Great Article in Huff Post Business titled:
Women Leaders: Looking into the Elephant's Eyes
(by Jim Finkelstein, co authored by Sheila Repeta)
There is an issue that has been looming on the horizon for a while now, it is the proverbial "elephant in the room" that everyone sees, but many do not want to discuss. It's been a long enough time since we spotted the elephant. In fact it has been so long that some might believe it has safely left the room. What is this issue? It's the "woman problem". This problem is two-fold. First is the lack of visible female leaders in organizations both big and small organizations, and yes, even the government. Second is the discrepancy in pay between men and women performing the same work.
About 20 years ago, publications began declaring the "woman problem" was over. A highly publicized study released by Korn/Ferry declared the glass ceiling "cracked" for women. The study explained women were making their way into leadership in the corporate boardroom in high enough numbers that equity should be reached in the near future.
That was 1992, and here we are in 2015, and now more women than men are graduating from said business schools, but that "crack" in the ceiling has not broken and merely a steady drip of women are seeping through. A quick look at the numbers tells the sordid story. Women in CEO positions in Fortune 500 companies from the 1990s until now have gone from 0% to a pithy and unrepresentative 5.2 percent.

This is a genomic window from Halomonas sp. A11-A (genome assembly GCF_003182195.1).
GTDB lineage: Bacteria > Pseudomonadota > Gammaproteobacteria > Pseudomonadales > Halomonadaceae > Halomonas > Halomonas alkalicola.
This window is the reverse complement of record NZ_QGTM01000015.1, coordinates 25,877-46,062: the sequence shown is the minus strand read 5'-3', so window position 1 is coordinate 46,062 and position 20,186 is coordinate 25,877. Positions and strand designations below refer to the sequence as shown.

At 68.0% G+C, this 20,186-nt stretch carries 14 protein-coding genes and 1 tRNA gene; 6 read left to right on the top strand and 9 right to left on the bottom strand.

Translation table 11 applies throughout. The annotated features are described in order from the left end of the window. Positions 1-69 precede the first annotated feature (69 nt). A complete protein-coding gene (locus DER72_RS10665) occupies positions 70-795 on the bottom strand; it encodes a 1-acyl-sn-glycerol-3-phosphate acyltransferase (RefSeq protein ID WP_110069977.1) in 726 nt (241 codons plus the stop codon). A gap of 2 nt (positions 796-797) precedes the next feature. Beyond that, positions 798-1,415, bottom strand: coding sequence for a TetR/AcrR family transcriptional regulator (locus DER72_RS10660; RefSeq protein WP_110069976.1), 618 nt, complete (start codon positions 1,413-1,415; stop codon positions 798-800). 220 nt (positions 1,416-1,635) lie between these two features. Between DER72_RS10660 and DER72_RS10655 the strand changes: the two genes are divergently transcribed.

With a highly publicized presidential election around the corner and female candidates coming out of the woodwork, it may feel like significant progress has been made, but the actual numbers of women representatives in leadership tell a dismal story. A quick look at the numbers of women in key leadership and governance positions paints a clear picture of the lack of representation at the highest levels of leadership in America:
• U.S. Senate - 20% women
• U.S. House - 19.3% women
• State Legislatures - 24% women
• Women Governor's - 10% women (on the downward trend - peaked at 18% around 2004)
• CEO's of Fortune 500 Companies - 5.2% women
• Executive Officers of Fortune 500 companies - 14.6% women
• Fortune 500 Board Members - 16.9% women.
So what do you believe the reasons are that are holding us back? To see the full article